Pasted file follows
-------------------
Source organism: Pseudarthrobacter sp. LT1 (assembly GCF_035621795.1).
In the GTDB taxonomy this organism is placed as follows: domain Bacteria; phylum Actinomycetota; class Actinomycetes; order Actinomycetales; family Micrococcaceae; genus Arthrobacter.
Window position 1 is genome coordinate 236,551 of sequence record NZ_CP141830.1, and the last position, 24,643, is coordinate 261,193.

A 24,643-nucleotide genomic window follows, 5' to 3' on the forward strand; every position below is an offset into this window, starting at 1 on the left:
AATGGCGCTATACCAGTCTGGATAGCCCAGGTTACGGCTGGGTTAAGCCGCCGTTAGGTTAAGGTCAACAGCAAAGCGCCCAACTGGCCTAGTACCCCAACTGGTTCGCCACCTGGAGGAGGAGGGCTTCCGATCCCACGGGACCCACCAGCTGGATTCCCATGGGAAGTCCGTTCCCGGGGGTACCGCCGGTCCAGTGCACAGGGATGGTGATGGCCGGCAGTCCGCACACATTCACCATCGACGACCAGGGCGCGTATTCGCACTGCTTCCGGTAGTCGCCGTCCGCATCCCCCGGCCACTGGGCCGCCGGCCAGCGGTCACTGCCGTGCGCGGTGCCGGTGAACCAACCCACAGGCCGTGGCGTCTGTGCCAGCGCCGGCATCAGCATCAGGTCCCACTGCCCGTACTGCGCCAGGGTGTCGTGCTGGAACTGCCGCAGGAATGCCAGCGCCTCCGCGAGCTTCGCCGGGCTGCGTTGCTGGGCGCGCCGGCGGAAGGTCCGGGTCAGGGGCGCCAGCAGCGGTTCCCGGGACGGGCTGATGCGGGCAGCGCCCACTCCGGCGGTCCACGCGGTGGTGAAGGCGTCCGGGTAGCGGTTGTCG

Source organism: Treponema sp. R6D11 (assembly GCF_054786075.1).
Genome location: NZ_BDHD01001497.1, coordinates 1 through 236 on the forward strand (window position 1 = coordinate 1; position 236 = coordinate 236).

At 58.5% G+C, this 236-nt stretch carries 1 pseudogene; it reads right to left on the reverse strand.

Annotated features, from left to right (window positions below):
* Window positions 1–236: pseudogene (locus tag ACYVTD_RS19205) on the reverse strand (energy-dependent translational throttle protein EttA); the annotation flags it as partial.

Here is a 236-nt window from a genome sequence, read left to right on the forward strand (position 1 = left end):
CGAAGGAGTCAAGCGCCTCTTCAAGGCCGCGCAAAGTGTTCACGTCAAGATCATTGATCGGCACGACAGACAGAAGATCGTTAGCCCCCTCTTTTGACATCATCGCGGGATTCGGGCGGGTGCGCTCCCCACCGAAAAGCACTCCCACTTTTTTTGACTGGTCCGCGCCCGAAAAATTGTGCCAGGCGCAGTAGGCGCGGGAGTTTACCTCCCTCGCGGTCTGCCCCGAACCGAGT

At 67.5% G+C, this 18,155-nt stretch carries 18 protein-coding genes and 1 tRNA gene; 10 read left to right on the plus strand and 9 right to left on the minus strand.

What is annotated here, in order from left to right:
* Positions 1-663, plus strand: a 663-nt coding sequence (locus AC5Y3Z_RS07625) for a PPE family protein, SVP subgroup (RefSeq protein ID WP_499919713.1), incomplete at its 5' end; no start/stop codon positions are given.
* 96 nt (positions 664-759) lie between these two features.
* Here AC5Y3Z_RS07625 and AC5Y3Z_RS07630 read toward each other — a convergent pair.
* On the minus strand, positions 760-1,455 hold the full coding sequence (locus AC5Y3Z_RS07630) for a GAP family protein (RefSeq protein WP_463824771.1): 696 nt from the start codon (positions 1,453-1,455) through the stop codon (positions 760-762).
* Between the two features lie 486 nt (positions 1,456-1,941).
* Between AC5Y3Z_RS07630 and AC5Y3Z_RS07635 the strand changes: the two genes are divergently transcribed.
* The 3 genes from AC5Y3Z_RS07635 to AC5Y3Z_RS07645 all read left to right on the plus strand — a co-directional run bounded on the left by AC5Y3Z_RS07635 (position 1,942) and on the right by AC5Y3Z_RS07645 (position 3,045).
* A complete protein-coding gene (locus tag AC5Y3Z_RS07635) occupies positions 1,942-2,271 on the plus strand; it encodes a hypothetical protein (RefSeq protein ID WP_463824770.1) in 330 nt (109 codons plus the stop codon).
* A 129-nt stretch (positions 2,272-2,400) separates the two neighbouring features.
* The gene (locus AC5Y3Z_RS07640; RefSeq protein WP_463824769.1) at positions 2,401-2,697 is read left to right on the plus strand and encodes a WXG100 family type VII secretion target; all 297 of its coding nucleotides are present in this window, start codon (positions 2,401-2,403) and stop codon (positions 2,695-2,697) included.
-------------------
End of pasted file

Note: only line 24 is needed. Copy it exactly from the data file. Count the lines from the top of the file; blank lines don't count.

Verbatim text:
* The gene (locus AC5Y3Z_RS07640; RefSeq protein WP_463824769.1) at positions 2,401-2,697 is read left to right on the plus strand and encodes a WXG100 family type VII secretion target; all 297 of its coding nucleotides are present in this window, start codon (positions 2,401-2,403) and stop codon (positions 2,695-2,697) included.